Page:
Democratic Republic of Congo: Civilian population in Masisi at risk
|Publisher||Integrated Regional Information Networks (IRIN)|
|Publication Date||27 November 2012|
|Cite as||Integrated Regional Information Networks (IRIN), Democratic Republic of Congo: Civilian population in Masisi at risk, 27 November 2012, available at: http://www.refworld.org/docid/50b8c6d72.html [accessed 23 May 2013]|
|Disclaimer||This is not a UNHCR publication. UNHCR is not responsible for, nor does it necessarily endorse, its content. Any views expressed are solely those of the author or publisher and do not necessarily reflect those of UNHCR, the United Nations or its Member States.|
As Masisi, a lush territory in eastern Democratic Republic of Congo (DRC), finds itself surrounded by military elements and mounting conflict, humanitarian agencies grow increasingly concerned about its civilian population.
M23, eastern Congo's latest rebel group, emerged in Masisi District in April when officers of the National Congress for the Defence of the People (CNDP) defected from government forces and amassed troops in the hills. Now the group has taken Goma, the capita of North Kivu Province.
Masisi is a transit corridor for everything from minerals to arms, and it is a former stronghold of CNDP. Currently under government control, it is also home to the Alliance of Patriots for a Free and Sovereign Congo (APCLS), an armed group now allied with FARDC, the national army.
Northwest of Masisi town is the unpredictable Raia Mutomboki, an anti-Rwandaphone Mai Mai, or rebel, group now allied with M23. To the northeast is Mai Mai Cheka, which is known for beheadings and is said to be engaging with M23. To the south, in Minova, is FARDC, which is also known for rights abuses.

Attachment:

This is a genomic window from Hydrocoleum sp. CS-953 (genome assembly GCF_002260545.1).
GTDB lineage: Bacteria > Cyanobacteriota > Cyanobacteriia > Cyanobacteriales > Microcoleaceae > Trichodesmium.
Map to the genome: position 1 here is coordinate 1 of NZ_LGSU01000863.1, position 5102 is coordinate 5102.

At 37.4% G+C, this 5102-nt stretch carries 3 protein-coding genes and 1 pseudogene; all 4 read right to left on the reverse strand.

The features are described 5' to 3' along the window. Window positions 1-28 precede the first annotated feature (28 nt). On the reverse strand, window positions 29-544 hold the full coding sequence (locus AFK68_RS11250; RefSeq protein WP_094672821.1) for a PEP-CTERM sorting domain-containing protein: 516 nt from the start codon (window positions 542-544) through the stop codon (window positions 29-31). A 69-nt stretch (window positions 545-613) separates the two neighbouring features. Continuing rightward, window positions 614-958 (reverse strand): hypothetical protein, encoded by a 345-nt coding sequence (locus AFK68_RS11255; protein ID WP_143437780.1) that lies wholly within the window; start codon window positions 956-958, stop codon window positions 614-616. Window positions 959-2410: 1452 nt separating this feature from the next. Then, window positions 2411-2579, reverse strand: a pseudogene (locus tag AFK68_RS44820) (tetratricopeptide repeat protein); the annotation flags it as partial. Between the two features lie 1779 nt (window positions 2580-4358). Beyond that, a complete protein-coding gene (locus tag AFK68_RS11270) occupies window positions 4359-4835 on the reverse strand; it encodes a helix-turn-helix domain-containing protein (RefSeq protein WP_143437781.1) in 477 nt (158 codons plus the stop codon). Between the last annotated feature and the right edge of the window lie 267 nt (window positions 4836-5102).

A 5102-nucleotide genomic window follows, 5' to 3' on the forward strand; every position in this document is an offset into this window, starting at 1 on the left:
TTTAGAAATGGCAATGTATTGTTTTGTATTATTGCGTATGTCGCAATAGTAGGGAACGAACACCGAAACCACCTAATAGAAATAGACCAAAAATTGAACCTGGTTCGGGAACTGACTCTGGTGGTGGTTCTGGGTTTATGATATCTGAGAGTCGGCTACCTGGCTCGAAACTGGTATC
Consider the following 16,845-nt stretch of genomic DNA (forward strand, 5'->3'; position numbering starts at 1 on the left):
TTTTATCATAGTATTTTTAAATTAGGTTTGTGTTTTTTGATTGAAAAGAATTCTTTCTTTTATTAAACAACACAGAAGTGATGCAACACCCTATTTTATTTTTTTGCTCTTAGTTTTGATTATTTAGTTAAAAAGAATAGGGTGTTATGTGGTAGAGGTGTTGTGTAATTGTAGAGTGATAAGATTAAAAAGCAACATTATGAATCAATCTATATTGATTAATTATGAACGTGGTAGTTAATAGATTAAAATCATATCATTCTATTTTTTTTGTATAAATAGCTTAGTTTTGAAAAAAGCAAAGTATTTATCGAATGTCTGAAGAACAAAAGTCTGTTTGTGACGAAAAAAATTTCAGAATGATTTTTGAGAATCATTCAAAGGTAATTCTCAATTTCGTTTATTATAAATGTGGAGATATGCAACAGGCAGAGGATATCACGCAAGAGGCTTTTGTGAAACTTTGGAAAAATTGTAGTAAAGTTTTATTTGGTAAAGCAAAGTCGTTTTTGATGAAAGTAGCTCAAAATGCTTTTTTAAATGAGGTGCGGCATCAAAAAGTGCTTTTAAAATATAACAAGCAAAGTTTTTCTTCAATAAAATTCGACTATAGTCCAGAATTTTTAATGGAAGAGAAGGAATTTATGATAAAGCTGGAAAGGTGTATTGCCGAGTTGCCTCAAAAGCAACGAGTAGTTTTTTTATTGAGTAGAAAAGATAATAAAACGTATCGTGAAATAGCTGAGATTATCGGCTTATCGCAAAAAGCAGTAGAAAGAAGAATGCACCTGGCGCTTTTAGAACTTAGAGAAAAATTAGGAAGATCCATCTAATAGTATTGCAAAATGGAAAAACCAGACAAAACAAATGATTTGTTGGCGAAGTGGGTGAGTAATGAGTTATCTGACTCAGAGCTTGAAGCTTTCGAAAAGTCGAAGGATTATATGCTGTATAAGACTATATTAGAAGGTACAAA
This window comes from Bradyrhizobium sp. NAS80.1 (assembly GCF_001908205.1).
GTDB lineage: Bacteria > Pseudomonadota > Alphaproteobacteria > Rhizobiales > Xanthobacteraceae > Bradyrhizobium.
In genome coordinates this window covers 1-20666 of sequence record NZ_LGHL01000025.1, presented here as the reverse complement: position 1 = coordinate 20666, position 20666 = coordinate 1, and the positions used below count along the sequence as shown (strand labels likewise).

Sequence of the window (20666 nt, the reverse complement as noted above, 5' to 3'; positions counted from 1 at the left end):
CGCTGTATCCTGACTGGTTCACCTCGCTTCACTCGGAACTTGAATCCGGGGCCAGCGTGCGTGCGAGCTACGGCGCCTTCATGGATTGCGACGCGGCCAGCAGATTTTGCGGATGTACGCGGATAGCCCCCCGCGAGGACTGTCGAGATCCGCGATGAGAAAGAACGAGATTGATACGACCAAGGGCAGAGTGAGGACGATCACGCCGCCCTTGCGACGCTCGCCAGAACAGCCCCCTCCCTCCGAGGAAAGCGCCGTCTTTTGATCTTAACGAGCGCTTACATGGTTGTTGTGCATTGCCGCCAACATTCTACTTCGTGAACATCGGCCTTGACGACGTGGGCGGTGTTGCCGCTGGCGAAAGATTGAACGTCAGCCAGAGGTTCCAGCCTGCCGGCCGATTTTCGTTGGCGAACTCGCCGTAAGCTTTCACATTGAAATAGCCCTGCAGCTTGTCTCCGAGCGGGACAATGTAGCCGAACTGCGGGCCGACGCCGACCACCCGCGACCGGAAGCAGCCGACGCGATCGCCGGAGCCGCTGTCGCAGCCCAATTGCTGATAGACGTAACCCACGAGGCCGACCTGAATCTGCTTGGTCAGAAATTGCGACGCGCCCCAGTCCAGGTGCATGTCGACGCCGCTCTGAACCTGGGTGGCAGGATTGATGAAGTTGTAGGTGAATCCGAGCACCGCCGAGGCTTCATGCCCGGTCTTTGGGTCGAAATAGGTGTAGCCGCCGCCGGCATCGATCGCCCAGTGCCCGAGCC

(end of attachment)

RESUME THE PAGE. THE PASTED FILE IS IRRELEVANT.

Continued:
In short, the population of Masisi is in trouble.
On the move
"It's a terrible road, huge insecurity, tons of militia, hundreds of existing camps - already it's a catastrophe," said Tariq Riebl, humanitarian coordinator for the NGO Oxfam.
Five camps for internally displaced people northeast of Masisi's Mushaki Village have emptied out so far - at least one due to pillaging by Raia Mutomboki - leaving 50,000 people pre-emptively on the move.
Many of those who fled Masisi have arrived at Mugunga I and Lac Vert camps just outside Goma.
"Insecurity is hampering aid efforts, with ongoing fighting and attacks preventing aid workers from reaching some areas for prolonged periods of time," said a 26 November Oxfam statement.
Lack of protection
On 14 November, the Jesuit Refugee Service (JRS) issued a public statement calling for MONUSCO, the UN peacekeeping force in DRC, and the army to urgently intervene to stop "Congo's forgotten conflict" in Masisi. The organization documented at least 18 tit-for-tat killings and the burning of displacement camps and villages, some despite "the presence of a MONUSCO base less than a kilometre away".
In putting down the M23 rebellion in Rutshuru - another North Kivu territory - that has been gathering pace since May, the government army left areas of Masisi District unprotected and rebel groups moved in. "This has caused an unjustifiable lack of protection for the population," said a JRS staff member from Masisi.